Fire Mitigation Work Continues on Helena Open Lands

| Headline

The City strategically conducts fuels reduction throughout the year.

HELENA, Mont. – As warmer, drier summer months approach the City of Helena is preparing for wildfire season by continuing with fuels reduction efforts on the City’s open lands. The City strategically conducts fuels reduction throughout the year to limit overgrowth and help promote a healthier ecosystem.

“Within Helena’s open spaces, forest management activities are designed to restore ecosystems by lowering tree densities,” says Helena Open Lands Manager, Brad Langsather. “For over a century, our grasslands have been overtaken by thickets of conifers, which poses several risks to the ecosystem. By reducing some of the trees, we will ultimately have larger, stronger trees that will prove to be more resilient to insect outbreaks and wildfires.”

The City completes its fuels reduction work in two phases. During the spring, summer and fall, the City contracts with a crew to thin trees. During snow-covered months, Open Lands staff burn slash piles to complete the fuels reduction process. This past winter, the City was able to complete approximately 10 acres of slash pile burning within the Mount Helena park. This spring, the City has already completed 85 acres of thinning on Mount Ascension and another 40 acres on Mount Helena.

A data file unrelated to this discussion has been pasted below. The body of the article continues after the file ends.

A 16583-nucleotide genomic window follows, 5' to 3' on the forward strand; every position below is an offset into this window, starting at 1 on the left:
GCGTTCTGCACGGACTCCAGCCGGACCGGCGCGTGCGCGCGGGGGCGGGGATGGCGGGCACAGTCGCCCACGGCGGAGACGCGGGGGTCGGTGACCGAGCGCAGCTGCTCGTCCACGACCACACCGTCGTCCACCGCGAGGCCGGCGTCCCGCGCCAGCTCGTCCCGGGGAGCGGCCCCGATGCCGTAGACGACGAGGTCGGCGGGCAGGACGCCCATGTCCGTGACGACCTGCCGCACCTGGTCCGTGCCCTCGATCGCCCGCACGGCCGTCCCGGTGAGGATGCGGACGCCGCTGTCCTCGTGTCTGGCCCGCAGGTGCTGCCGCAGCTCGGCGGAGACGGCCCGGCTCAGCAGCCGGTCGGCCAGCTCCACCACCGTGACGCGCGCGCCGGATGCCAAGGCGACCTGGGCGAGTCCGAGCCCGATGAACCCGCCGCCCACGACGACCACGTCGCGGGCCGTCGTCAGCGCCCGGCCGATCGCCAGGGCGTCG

Upcoming fuels reduction projects include further thinning on Mount Helena, as well as Nob Hill. The City saw the benefits of fuels reduction work last summer when a fire started on Nob Hill. Thanks to previous fuels reduction work, firefighters were able to contain the fire with minimal damage and no significant threat to nearby homes.

“Three general factors affecting wildfire behavior are weather, topography, and the fuels involved,” says Helena Fire Chief, Jon Campbell. “Fuel reduction is the primary factor to be managed to protect communities from wildfire. The Forest Service, DNRC, and City of Helena have been working diligently to manage the open lands in and around Helena. These efforts reduce the severity of wildfire and make responding to fire incidents safer and less likely to result in catastrophic life and property losses. This was evident at the Nob Hill Fire last year.”

Piles of tree branches stacked in the snow.